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Word from Wormingford

by
02 November 2011

Ronald Blythe has some visitors from the Antipodes

EVERY now and then, the Australian relations arrive. They are young and, quite rightly, I am a duty call before they fly home. Carl and his wife are in their twenties, quite beautiful, and have read economics at Sydney. I take them to the Stour, where his grandmother and I, as children, fished, wandered, drank Tizer. They look at the water dubiously. A river? I apologise, and tell them that it widens a bit at Harwich.

They tell me how they live in the Boathouse. Where else could a Hungarian-Suffolk and a Mauritian-Suffolk couple live? The Boathouse has a landing-stage on Yowie Bay, from which you can sail upstream, turn right, and arrive where Captain Cook landed. You are not supposed to live in boathouses, but, of course, you do. You would be mad not to. Australians are not so much law-breakers as law-forgetters.

And, anyway, boathouses were invented to give homes to perfect couples. The one thing you must not do in New South Wales is take down a tree. Don’t think that the local government hasn’t got a photo of your trees.

And what about the money crisis, the one that fills our ears and eyes every minute of the day? The golden boy and girl are politely puzzled. They have been touring Europe for only two months; have they missed something? And then I remember how the old, or fairly old, feed on crises, and the young, or wonder­fully youthful, try not to clutter themselves with the news.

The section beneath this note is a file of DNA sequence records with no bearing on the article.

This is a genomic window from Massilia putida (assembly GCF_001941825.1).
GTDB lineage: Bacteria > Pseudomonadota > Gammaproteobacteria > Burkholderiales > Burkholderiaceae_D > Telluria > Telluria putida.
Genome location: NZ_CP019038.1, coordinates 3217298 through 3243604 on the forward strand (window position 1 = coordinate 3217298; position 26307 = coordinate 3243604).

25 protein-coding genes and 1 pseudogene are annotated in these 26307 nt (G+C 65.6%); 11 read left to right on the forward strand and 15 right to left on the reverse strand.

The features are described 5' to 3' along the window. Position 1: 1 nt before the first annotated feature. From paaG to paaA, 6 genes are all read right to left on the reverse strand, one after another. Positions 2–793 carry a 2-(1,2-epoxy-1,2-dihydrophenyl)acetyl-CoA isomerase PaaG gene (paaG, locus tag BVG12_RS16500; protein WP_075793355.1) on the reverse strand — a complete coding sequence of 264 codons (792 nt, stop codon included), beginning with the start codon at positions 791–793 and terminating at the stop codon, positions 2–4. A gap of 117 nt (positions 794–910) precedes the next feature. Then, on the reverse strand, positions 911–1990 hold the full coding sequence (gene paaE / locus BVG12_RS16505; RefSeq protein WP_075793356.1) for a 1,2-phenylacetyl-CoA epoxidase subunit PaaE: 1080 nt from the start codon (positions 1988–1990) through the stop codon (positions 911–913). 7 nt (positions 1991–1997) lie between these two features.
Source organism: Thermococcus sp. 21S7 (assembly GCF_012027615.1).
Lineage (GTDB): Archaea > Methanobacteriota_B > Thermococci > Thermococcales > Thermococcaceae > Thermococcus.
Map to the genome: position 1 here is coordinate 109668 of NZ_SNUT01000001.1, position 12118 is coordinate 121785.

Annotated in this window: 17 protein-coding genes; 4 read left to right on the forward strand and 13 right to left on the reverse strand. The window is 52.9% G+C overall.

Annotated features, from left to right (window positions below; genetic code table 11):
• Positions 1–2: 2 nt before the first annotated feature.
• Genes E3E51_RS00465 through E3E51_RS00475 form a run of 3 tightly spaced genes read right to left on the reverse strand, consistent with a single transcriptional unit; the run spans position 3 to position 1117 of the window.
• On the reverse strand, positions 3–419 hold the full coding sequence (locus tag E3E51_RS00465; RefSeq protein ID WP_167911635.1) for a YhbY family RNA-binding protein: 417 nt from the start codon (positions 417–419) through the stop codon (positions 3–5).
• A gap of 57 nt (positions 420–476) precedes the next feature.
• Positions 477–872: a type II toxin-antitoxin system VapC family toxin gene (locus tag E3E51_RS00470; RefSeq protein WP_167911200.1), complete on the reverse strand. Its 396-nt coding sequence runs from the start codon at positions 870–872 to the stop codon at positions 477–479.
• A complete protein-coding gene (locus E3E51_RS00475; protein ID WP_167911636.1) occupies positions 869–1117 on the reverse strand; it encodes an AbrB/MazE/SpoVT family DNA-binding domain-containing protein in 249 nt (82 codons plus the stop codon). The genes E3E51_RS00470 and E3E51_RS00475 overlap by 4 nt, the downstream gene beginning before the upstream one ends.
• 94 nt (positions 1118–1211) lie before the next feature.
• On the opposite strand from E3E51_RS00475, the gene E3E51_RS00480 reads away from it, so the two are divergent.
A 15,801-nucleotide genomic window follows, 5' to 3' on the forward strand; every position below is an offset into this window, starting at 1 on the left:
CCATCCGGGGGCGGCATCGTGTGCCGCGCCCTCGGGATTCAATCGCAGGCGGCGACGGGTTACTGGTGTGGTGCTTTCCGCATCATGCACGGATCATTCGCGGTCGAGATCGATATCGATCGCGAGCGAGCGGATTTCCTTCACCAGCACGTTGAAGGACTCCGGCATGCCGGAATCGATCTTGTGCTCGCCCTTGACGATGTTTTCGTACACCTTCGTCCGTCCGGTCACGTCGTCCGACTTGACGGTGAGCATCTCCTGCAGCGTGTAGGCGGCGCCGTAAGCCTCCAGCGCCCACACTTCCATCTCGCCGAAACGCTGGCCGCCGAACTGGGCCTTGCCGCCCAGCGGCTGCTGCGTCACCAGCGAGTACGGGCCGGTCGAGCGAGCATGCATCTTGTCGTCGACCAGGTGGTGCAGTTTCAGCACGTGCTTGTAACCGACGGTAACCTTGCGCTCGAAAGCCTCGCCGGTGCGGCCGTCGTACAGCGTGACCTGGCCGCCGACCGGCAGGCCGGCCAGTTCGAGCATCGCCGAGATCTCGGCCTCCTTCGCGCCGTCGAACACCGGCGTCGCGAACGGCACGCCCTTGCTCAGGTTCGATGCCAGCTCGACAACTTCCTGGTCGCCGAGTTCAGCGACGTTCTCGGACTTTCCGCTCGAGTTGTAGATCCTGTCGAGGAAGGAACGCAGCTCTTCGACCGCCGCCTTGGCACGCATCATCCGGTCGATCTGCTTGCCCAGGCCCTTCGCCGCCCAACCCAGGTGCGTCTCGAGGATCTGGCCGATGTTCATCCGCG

I show Carl a photo of his great-grandfather back home from Gallipoli, and mention the terrible wipe-out of the Aussies. The lad in the picture-frame stares back at him.

The next morning, I watch the day break, as usual. The horses on the hill graze into view. The night retreats. Plum-coloured clouds chase it away. The horses are groupies, but they never touch — simply lower their heavy heads to feed. Their tails become spun glass.

I imagine Carl in his Sydney tower, the blue harbour, the memory of rural Hungary, from which his teenage father walked to Paris doing the revolution, Stalin’s tanks. Brief calls leave everything unsaid.

It is Last after Trinity, which means that All Saints’ and All Souls’ are on the doorstep. The living and the dead will come into the church in a kind of procession. We shall hear their names. Don, bell-ringer, verger, chorister, will have just made it. His name will have arrived before his funeral.

All Souls’ was the invention of Odilo of Cluny. It began with an observance at Cluny Abbey itself, and soon spread to the entire Western Church. Odilo, too, was a great traveller. At Cluny, he created something known as the Truce of God, in which armies had to suspend hostilities between Saturday night and Monday morning.

But, also, there was this sad calling of the recent dead into their old places in church. Thus a huge congregation. Here we shall listen to Lamentations: “They are new every morning: great is thy faithfulness. The Lord if my portion, says my soul; therefore will I hope in him.

“It is good that a man should both hope and quietly wait. . . it is good for a man that he should bear the yoke in his youth. . . Let us search and try our ways.”

The dead listen attentively. Lamentations is an ancient dirge, but we get its drift. It fits our sorrow. Garish flowers lie on the graves. Shrivelled leaves blow about. Villagers were laid here before Cluny. A bell rang. Rooks crowded. A surface was disturbed. I read family names. How remote they have become, and so soon.

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